Vol. 11


The Day America Fell Silent

January 28, 1986; Huntington, New York, USA"The Day America Fell Silent" illustration: We see the back of a young girl as she stares at a television screen.

Some say that you never forget where you were and what you were doing on a memorable day such as 9/11 or the day of the Boston Marathon bombing or, more recently, the Paris attacks. My mother is no exception. This particular day, January 28, 1986, was also her birthday.

It was winter, and the ground was covered with freshly fallen snow. Since it was a snow day for my mom, she stayed at home and did what normal kids do: play outside with friends or read or sit by the fire. It had recently been announced on the news that the Challenger, the first spacecraft to travel up into space with a teacher inside, was just about to be launched. NASA had been delaying its launch, but they decided to launch it on this day because they thought it was ready now.

Everyone in the household huddled around the gigantic television, eagerly waiting to see how the launch went. But no one expected what was about to unfold. As the spacecraft successfully lifted off the ground, cheers, hugs, and kisses were given all around. People shook hands, and some cried.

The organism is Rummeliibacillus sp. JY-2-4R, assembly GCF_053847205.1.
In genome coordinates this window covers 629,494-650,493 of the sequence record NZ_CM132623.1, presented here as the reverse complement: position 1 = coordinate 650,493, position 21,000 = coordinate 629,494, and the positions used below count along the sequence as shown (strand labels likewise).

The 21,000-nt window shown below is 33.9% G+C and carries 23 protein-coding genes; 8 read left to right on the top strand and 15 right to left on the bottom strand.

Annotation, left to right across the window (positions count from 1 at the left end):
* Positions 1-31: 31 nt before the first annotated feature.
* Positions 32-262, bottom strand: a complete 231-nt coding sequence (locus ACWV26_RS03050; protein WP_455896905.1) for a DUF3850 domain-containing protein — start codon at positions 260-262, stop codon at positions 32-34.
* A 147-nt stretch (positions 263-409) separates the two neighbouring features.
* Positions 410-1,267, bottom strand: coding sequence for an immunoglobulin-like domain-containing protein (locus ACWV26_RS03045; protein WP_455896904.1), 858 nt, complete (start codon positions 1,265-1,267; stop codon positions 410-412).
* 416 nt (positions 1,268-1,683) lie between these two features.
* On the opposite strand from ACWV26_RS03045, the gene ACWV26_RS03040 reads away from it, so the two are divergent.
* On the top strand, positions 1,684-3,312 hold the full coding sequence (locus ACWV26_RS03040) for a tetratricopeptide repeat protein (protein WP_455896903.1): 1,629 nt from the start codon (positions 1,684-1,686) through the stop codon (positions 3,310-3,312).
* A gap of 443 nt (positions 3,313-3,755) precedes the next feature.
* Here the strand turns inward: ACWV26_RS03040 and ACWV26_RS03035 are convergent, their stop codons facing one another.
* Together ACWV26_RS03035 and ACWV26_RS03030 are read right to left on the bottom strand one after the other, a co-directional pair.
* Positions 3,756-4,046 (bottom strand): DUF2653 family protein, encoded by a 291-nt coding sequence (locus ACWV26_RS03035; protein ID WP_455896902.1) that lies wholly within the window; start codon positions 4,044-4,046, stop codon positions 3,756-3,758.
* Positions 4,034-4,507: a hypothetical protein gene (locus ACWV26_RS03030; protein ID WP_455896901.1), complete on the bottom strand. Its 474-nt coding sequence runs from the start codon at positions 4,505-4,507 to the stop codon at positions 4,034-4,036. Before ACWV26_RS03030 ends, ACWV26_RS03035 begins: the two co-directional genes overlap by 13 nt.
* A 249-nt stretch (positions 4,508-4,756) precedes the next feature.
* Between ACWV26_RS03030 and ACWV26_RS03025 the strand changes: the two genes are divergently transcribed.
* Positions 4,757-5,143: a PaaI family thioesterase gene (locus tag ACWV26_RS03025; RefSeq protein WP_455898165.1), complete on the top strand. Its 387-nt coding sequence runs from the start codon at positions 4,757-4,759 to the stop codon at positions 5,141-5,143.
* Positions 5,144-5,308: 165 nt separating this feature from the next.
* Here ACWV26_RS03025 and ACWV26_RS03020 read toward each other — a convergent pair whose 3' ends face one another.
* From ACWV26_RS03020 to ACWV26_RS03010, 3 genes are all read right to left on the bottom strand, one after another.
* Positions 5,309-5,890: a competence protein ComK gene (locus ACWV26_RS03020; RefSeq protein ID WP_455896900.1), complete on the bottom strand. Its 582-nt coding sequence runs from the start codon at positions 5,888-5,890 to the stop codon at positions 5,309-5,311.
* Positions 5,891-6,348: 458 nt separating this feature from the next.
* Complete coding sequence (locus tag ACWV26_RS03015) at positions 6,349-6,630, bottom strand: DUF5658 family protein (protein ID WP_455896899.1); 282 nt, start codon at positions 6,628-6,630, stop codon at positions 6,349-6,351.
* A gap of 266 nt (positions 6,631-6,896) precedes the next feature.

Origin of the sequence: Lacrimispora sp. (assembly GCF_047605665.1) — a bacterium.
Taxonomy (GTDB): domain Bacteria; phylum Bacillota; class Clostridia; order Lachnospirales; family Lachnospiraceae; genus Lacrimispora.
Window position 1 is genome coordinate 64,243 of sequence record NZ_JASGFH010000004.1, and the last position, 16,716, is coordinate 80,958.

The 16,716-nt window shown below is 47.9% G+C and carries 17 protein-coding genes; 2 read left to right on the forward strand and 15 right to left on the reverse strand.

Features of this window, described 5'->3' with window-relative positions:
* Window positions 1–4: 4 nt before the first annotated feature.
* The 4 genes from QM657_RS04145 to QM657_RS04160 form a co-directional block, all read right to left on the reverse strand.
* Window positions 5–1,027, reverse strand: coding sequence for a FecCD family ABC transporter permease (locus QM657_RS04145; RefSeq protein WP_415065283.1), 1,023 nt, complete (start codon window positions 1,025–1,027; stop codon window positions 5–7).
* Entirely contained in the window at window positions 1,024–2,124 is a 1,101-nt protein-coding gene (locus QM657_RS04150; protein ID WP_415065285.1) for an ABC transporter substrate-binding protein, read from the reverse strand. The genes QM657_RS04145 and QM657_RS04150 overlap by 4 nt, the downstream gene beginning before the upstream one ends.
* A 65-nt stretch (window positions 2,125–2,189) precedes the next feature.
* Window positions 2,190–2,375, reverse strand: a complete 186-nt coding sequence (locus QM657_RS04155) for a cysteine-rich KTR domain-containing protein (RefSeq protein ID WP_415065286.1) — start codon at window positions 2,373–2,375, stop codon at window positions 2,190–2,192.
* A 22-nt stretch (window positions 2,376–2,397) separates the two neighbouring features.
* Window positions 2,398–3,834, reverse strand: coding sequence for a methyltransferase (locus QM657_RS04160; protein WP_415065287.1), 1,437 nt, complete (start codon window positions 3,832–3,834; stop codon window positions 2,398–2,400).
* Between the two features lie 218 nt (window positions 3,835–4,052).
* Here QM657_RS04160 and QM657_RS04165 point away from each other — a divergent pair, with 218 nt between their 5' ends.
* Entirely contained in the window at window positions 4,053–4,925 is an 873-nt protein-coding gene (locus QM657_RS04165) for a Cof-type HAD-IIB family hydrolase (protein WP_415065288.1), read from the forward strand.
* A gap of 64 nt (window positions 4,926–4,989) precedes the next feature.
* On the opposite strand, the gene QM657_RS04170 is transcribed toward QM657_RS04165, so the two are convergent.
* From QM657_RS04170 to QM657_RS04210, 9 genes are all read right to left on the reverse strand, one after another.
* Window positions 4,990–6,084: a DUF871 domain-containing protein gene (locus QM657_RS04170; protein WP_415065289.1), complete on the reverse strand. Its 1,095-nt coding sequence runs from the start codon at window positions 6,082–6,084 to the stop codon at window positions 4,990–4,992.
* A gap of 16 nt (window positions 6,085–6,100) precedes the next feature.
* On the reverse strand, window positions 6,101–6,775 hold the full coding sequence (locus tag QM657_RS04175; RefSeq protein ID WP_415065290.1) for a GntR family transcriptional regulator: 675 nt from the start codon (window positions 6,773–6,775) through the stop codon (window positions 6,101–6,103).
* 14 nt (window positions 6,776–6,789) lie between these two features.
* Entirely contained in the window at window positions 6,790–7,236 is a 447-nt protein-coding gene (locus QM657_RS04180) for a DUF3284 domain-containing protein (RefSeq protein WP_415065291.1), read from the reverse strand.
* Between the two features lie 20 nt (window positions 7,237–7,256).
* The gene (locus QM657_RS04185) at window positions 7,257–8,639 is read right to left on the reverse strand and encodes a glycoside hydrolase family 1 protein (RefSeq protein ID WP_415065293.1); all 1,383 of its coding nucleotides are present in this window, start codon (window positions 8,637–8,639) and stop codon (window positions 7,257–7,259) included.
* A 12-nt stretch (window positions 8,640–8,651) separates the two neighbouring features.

Nobody could have predicted what would happen next. Not yet out of sight, the Challenger gave a sudden jolt but kept traveling up into the sky, trying to continue its voyage. Many people were confused, but shook off their confusion and assumed this was all part of NASA’s plan.

All of a sudden, the spacecraft erupted into a fiery explosion, sending bits and pieces of debris thousands of feet down to the ground. This atrocity was being filmed and broadcast live all over the country, and no one could do anything to stop it now.

Everyone in my mother’s house abruptly stopped celebrating and turned back to the television screen to observe the horrific scene. They all watched with gaping mouths resembling the painting The Scream. So many mixed emotions were being strewn about the room: first, confusion — and then sorrow. Then the room was filled with an eerie, melancholy quiet.

Everyone in America fell silent.


Sarah Elmore; North Carolina, USA

Illustrator: Natalie Vanderschaaf; Colorado, USA



This copyrighted story may be copied and/or printed for limited classroom or personal use. To reprint this story and/or illustration in an article about The Grannie Annie, please contact The Grannie Annie Family Story Celebration for permission.


Return to Vol. 11 Stories page



Built by Hen's Teeth Network